The Kansas City Chiefs selected Duvernay-Tardif in the sixth round (200th overall) of the 2014 NFL Draft. Duvernay-Tardif was the 15th offensive tackle drafted in 2014. Since the inception of the NFL Draft, Duvernay-Tardif is the tenth player to be chosen from a Canadian university.
On May 14, 2014, the Kansas City Chiefs signed Duvernay-Tardif to a four-year, $2.34 million contract that includes a signing bonus of $100,300.
Throughout training camp, Duvernay-Tardif competed to be a starting guard against Zach Fulton, Jeffrey Linkenbach, Rishaw Johnson, Mike McGlynn, and Rokevious Watkins. Head coach Andy Reid named Duvernay-Tardif the fifth offensive guard on the depth chart to start the regular season, behind Jeff Allen, Zach Fulton, Jeff Linkenbach, and Mike McGlynn.
On September 13, 2015, Duvernay-Tardif made his first career start for the Chiefs in the season opener against the Houston Texans. He went on to play all 16 games with 13 starts for the Chiefs in 2015.
In the 2016 season, Duvernay-Tardif started all 14 games he played in at right guard for the Chiefs.
On February 28, 2017, the Kansas City Chiefs signed Duvernay-Tardif to a five-year, $42.36 million contract that includes $20.20 million guaranteed and a signing bonus of $10 million.
Duvernay-Tardif started the first five games of the 2018 season at right guard before suffering a fractured fibula in Week 5. He was placed on injured reserve on October 9. Chiefs head coach Andy Reid said he will not be out for the season and will be reactivated at some point later in the season. However, his injury was worse than originally thought, and he didn't start practicing again until the last week of the schedule. He was activated off injured reserve on January 15, 2019, prior to the Chiefs AFC Championship matchup against the New England Patriots.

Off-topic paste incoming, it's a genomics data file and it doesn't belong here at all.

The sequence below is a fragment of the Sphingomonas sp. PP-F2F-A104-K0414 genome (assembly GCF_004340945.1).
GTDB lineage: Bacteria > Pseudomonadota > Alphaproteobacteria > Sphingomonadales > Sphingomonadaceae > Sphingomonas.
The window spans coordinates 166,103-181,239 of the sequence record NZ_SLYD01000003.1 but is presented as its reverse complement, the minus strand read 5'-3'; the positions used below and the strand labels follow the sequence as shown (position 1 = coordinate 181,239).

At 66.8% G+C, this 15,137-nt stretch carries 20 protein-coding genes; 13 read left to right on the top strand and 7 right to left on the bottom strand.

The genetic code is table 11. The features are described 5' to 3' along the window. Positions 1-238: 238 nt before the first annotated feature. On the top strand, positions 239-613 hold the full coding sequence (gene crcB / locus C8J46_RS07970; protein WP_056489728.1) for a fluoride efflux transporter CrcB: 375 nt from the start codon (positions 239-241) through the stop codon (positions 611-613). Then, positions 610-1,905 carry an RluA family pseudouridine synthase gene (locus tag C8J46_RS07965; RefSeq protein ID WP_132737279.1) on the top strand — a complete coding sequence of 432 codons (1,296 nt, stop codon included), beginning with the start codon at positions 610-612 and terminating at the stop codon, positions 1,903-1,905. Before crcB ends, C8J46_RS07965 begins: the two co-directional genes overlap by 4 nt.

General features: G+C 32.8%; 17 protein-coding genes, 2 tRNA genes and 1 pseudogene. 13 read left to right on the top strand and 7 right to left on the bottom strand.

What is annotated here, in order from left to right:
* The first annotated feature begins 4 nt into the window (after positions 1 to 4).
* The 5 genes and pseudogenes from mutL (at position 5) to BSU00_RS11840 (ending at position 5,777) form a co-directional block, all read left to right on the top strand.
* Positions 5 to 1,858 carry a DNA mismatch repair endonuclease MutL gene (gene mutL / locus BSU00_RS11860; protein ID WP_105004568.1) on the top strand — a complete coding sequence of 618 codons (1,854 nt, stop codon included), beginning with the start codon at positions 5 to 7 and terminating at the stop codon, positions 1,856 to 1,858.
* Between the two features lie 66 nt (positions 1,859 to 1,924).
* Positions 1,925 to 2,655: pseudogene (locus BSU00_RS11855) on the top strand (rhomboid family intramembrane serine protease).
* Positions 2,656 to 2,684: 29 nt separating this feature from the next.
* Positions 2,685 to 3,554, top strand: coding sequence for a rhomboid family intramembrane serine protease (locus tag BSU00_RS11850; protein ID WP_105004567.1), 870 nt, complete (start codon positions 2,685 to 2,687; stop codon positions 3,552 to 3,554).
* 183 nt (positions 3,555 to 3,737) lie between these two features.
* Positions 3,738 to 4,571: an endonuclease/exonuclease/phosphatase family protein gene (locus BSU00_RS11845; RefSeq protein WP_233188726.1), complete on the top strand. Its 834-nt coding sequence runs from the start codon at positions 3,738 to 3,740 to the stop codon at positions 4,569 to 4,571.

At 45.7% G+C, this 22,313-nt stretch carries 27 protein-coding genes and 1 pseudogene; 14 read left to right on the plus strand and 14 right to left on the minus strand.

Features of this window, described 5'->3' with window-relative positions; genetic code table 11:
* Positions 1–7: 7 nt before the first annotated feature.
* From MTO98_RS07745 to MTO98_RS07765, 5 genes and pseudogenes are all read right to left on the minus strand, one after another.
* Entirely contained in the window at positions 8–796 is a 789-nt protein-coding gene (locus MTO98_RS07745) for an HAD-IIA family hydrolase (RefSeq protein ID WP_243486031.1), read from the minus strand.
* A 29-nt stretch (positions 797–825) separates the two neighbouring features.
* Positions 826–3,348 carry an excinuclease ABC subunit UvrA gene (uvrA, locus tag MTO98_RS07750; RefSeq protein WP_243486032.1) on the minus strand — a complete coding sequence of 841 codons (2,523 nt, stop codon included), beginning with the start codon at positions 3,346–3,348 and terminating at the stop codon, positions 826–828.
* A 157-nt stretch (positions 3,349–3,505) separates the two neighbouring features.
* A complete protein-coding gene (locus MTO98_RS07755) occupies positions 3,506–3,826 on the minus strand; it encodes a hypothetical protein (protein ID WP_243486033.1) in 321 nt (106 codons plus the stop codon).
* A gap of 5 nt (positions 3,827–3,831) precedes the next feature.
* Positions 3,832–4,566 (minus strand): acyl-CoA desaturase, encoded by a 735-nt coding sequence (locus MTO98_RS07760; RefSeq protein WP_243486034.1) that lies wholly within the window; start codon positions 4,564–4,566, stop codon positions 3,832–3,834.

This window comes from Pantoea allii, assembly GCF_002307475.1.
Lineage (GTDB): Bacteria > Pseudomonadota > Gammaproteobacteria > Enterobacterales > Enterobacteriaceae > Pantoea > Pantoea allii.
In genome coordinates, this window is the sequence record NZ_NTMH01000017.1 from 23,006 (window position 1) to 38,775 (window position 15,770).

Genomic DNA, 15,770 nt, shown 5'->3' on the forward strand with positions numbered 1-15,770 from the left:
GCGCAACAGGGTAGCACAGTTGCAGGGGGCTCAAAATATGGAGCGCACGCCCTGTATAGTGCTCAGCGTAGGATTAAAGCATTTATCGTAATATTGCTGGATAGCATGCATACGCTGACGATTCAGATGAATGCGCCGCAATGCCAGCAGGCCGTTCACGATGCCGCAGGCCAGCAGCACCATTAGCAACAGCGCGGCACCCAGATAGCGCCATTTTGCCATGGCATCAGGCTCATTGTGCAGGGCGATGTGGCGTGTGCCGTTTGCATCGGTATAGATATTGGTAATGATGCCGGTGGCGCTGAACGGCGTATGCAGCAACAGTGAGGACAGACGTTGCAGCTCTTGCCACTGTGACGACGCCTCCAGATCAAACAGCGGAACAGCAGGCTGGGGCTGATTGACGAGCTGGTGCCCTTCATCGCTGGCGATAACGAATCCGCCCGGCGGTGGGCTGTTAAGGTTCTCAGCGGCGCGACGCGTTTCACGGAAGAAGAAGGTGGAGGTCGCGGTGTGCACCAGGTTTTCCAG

In 2019, Duvernay-Tardif played 14 games. On February 2, 2020, the Chiefs went on to win Super Bowl LIV, their first championship in 50 years.
On April 22, 2020, the Chiefs restructured Duvernay-Tardiff’s contract to free up cap space.
Duvernay-Tardif is the fourth NFL player to have become a medical graduate, and as of the 2018 season, the only active player. He graduated from McGill University Faculty of Medicine in May 2018 with a Doctor of Medicine and Master of Surgery (M.D., C.M.). He primarily studied during the off-season prior to mandatory off-season workouts. He had the support of the Chiefs coaching staff, especially head coach Andy Reid, whose mother also graduated from McGill's medical school. Following his graduation, he submitted a formal request to the NFL to add the title "M.D." on the back of his jersey. The league denied his request, prompting fans and writers to criticize the league's decision. He has not completed any postgraduate medical training.
During the 2018 offseason, Duvernay-Tardif worked as a feature reporter for the CBC during its coverage of the 2018 Winter Olympics.
Duvernay-Tardif has been working with the developers of Shockbox, a device that is placed inside of football helmets to measure the impacts received on the field. He says that he hopes that his work will help to prevent concussions in football.
In 2019, Duvernay-Tardif was made a Knight of the National Order of Quebec.
Duvernay-Tardif is the grandson of former Quebec cabinet minister Guy Tardif.